While we all collapse into despair, let me point out that the completely insane plot aside, there's much to enjoy. Most obviously the sets look great, especially Almada's house which I'd certainly buy for a peso. Most of the picture was filmed at the CLASA studios, home to the earliest classic Mexican horror movies, shortly before it went out of business. The budget was low, especially if you factor in how little new footage there was and how the cast and crew was already in place, but it looks better than a B movie, let alone a Mexican B movie. Comparisons to Universal horror go far beyond just the monsters and further reexploration of the Frankenstein story. I should add a caveat here about the robot, because he hasn't shown up yet and so we are blissfully unaware as yet about how frickin' low budget he's going to look. Robots in Republic serials looked better than this, which goes as far into school fair cliché as to have light bulbs stuck to his head.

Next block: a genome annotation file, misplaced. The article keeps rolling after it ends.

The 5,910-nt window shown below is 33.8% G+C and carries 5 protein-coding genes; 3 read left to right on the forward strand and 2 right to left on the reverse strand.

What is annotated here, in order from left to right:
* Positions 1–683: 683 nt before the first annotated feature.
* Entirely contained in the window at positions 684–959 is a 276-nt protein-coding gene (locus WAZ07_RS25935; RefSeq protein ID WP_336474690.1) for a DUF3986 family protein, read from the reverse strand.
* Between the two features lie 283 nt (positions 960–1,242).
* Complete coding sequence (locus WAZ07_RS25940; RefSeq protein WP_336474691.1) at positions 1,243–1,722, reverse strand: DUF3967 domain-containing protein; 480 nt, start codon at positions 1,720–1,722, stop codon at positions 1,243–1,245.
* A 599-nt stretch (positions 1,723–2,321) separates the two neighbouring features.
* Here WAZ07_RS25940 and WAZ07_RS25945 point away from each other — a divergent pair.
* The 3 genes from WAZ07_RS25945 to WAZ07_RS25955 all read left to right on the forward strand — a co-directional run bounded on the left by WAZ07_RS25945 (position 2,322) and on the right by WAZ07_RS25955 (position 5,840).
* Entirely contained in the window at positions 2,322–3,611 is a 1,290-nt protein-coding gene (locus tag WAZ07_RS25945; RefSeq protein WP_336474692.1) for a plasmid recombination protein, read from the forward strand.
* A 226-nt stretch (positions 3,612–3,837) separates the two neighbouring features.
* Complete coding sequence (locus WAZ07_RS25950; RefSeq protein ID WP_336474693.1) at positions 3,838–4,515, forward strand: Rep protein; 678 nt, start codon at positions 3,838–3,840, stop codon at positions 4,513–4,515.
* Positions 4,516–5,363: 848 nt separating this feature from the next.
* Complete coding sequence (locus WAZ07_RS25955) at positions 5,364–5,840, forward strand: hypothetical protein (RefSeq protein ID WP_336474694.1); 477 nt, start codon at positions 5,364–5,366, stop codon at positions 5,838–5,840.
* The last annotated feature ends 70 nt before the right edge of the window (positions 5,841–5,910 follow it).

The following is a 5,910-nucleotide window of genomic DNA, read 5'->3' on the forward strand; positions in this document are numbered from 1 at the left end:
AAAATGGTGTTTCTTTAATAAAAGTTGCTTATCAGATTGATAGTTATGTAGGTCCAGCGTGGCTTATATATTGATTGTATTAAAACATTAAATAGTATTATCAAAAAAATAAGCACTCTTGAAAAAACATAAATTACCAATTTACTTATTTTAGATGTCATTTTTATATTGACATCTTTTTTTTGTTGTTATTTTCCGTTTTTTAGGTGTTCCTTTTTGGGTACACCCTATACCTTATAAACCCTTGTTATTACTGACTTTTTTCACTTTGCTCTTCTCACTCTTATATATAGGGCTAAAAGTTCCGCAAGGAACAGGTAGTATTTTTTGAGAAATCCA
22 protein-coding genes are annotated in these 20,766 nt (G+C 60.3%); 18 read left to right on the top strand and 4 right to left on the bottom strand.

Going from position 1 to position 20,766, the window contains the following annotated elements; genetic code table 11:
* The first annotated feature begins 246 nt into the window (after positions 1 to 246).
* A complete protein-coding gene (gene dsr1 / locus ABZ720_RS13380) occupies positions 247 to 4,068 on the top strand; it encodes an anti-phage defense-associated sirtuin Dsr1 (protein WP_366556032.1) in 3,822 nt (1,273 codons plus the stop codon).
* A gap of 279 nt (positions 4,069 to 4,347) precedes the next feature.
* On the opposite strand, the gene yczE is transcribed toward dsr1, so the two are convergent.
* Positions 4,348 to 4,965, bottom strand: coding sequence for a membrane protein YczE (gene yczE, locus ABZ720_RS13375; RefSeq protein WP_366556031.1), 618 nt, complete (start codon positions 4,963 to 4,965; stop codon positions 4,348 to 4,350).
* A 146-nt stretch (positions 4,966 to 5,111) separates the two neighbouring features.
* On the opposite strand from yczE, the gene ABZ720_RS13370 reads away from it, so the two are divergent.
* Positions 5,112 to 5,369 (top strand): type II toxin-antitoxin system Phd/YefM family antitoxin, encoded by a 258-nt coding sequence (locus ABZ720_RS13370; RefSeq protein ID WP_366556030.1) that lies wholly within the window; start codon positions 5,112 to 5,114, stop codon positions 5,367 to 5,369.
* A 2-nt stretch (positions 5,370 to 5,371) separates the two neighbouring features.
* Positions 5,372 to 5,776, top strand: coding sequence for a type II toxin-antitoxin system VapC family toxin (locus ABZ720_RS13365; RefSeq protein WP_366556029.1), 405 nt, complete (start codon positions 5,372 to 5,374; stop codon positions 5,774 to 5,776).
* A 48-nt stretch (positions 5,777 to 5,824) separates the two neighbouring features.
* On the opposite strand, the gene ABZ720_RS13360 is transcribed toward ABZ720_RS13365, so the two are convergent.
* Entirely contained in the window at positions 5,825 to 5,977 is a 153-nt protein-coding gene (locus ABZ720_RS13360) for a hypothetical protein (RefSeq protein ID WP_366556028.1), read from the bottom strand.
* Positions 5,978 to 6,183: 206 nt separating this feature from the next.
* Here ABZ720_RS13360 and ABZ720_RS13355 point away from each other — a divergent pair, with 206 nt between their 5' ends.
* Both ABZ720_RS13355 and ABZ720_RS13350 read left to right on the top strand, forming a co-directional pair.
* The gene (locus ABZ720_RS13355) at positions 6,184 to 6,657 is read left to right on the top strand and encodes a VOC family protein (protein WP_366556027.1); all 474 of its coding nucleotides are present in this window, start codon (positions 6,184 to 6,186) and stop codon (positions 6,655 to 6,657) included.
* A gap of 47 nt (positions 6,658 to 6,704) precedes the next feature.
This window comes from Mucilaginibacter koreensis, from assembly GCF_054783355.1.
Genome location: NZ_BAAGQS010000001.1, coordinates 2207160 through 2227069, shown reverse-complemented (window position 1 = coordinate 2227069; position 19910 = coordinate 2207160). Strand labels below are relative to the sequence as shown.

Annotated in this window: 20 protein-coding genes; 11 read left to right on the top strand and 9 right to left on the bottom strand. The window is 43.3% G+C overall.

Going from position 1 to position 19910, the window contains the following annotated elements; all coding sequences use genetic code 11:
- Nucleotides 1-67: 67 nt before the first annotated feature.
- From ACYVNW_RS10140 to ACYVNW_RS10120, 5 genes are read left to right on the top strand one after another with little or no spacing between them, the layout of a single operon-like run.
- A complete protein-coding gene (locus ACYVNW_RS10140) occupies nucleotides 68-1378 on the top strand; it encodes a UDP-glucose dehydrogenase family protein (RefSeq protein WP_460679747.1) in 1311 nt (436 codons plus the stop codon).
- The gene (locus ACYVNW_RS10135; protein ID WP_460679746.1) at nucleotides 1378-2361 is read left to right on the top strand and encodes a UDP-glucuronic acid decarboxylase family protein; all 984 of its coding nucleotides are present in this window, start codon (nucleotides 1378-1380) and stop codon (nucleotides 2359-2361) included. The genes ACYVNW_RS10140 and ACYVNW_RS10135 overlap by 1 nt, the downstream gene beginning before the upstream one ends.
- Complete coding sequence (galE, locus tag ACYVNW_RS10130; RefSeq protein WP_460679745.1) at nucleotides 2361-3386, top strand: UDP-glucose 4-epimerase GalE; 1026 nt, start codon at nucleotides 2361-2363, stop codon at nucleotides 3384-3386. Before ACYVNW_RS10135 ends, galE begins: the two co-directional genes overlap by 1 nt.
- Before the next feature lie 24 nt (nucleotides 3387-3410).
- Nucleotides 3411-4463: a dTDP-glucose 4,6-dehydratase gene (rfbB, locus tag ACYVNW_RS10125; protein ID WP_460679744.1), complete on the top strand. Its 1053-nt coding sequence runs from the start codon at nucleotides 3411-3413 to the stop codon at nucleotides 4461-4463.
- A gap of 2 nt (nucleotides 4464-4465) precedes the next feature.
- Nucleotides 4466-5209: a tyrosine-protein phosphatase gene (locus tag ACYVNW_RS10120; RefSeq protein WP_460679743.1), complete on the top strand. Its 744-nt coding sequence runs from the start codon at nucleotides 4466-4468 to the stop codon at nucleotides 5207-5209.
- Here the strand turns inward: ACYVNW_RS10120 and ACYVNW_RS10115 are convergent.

The acting is hardly Oscar worthy but it's far from cringeworthy too, with Ramón Gay proving as capable as any low budget lead of the day. He comes across like a more generic Vincent Price, a cultured man with a cultured voice who was popular with the ladies. After a long apprenticeship that saw him appear in over forty films in six the years from 1946 to 1951, he found success in a string of horror movies, also including The Witch, Cry of the Bewitched and The Curse of the Doll People. His last film was Jerry Warren's Face of the Screaming Werewolf, released posthumously as he had been shot dead in 1960 by the estranged husband of a Mexican actress, Evangelina Elizondo. For my part I couldn't stop watching Luis Aceves Castañeda, who plays Dr Krupp with notable relish. He doesn't remotely have to exert himself to be villainous because he's rather like Orson Welles as Mephistopheles, so would look villainous getting out of bed in the morning.